Board Diversity Disclosure

The Board Diversity Rule also requires each non-exempt Nasdaq-listed company[4] to annually disclose board-level diversity statistics for the current year, and after its first year of reporting, for the current and immediately prior year (“Diversity Disclosure Requirement”). The information must be summarized using a standardized disclosure matrix template (reproduced for reference with its associated instructions at the end of this note) or a substantially similar format. A reporting company must include the matrix in its proxy statement for its annual shareholders meeting (or, if the company does not file a proxy, in its Form 10-K or Form 20-F) or on the company’s website.

Required information includes each director’s self-identified gender, race/ethnicity, sexual orientation and the number of directors who do not self-identify. Reporting companies may supplement their disclosure by providing additional relevant information, such as skills, experience or attributes of each of its directors. Nasdaq has published examples of acceptable and unacceptable board matrixes and has provided FAQs on its website.

If a company fails to disclose board diversity information, Nasdaq will notify the company of its noncompliance and provide the company with 45 calendar days to submit a plan to comply with the Diversity Disclosure Requirement. If the company does not do so, or if the plan is not acceptable to Nasdaq, the company may be subject to delisting.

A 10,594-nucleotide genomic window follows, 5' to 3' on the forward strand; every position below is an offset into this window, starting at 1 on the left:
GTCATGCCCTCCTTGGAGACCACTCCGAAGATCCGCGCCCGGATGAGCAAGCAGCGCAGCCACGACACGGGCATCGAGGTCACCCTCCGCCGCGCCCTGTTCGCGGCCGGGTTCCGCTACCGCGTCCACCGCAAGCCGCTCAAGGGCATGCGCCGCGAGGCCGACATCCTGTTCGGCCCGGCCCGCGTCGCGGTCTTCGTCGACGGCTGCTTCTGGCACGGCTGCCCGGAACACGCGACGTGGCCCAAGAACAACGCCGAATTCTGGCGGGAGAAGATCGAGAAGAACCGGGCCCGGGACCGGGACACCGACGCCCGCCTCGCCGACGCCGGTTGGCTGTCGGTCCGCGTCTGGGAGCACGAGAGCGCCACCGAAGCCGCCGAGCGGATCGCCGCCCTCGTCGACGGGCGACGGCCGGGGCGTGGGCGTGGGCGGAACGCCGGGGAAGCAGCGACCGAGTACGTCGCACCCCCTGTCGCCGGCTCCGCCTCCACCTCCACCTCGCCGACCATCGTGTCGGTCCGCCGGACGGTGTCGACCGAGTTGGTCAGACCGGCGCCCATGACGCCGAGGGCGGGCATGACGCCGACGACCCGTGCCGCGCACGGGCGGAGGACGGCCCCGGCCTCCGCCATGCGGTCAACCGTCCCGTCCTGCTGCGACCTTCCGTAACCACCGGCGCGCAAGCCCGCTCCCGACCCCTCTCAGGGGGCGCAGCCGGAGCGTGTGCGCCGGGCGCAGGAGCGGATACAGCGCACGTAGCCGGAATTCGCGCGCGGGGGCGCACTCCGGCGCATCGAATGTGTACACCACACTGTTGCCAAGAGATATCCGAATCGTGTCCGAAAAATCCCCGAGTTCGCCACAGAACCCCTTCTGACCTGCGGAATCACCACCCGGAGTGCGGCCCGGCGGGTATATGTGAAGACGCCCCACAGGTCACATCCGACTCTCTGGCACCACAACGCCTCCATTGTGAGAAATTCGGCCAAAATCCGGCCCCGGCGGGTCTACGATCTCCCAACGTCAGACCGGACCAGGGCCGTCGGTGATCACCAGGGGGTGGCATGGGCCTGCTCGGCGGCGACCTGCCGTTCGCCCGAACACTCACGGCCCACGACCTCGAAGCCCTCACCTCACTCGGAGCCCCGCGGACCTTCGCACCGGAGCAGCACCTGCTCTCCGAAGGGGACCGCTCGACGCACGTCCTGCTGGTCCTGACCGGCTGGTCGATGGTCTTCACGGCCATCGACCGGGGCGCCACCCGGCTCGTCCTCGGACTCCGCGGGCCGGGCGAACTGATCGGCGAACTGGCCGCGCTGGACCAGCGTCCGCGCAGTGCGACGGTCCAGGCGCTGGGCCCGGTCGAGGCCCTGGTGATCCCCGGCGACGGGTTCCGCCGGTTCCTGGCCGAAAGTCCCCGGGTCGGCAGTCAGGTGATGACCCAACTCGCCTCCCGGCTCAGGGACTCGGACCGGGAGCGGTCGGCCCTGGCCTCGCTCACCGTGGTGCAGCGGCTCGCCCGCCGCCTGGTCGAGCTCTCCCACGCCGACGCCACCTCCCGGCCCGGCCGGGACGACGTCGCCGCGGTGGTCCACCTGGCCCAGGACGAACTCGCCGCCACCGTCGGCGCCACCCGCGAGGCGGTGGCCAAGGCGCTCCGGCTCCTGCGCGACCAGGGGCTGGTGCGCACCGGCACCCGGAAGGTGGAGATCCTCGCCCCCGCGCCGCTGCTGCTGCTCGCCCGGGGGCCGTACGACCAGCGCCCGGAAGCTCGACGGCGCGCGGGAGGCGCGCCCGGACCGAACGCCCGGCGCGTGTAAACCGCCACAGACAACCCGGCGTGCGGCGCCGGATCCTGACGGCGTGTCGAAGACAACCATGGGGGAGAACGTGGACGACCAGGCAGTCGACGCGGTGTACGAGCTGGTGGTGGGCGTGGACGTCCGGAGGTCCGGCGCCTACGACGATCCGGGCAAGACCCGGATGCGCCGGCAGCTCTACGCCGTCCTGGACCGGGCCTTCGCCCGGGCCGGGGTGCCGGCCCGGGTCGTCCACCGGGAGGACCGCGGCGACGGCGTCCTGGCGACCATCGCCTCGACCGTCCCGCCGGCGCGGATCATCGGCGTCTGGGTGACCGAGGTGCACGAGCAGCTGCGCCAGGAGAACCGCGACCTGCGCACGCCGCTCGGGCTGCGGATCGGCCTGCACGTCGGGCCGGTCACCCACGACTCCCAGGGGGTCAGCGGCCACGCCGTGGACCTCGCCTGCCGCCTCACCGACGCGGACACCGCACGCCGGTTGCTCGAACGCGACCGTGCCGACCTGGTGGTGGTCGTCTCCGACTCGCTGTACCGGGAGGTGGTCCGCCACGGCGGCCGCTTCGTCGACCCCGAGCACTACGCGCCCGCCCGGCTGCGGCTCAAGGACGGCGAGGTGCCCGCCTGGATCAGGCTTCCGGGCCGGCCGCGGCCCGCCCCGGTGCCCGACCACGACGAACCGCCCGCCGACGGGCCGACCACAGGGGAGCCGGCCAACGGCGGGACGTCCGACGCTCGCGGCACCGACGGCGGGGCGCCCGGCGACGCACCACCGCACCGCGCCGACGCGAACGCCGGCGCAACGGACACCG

Effective Date and Transition Period

Diverse Board Requirement. A company subject to the Diverse Board Requirement must have, or explain why it does not have, one Diverse director by the later of: (1) August 7, 2023 or (2) the date of its 2023 proxy statement (or, if the company does not file a proxy statement, in its Form 10-K or Form 20-F filed in 2023). This requirement increases to two Diverse directors as follows:

Nasdaq Global Select Market and Nasdaq Global Market

The later of: (1) August 7, 2025 or (2) the date of its 2025 proxy statement (or, if the company does not file a proxy statement, in its Form 10-K or Form 20-F filed in 2025).

Nasdaq Capital Market

The later of: (1) August 6, 2026 or (2) the date of its 2026 proxy statement (or, if the company does not file a proxy statement, in its Form 10-K or Form 20-F filed in 2026).

Boards with five or fewer members, regardless of listing tier, are required to have, or explain why they do not have, one Diverse director by August 7, 2023.

The Diverse Board Requirement includes a transition period for newly listed companies, which includes direct listings or companies listed in connection with an IPO or a business combination with a SPAC. A SPAC is exempt from the Diverse Board Requirement until it completes a de-SPAC transaction. Newly listed companies must comply with the Diverse Board Requirement by the later of: (1) two years from the date of listing or (2) the date the company files its proxy statement for its second annual shareholder meeting after listing (or, if the company does not file a proxy statement, in its Form 10-K or Form 20-F). A newly listed company can benefit from the initial four- or five-year transition period (as applicable based on its Nasdaq tier).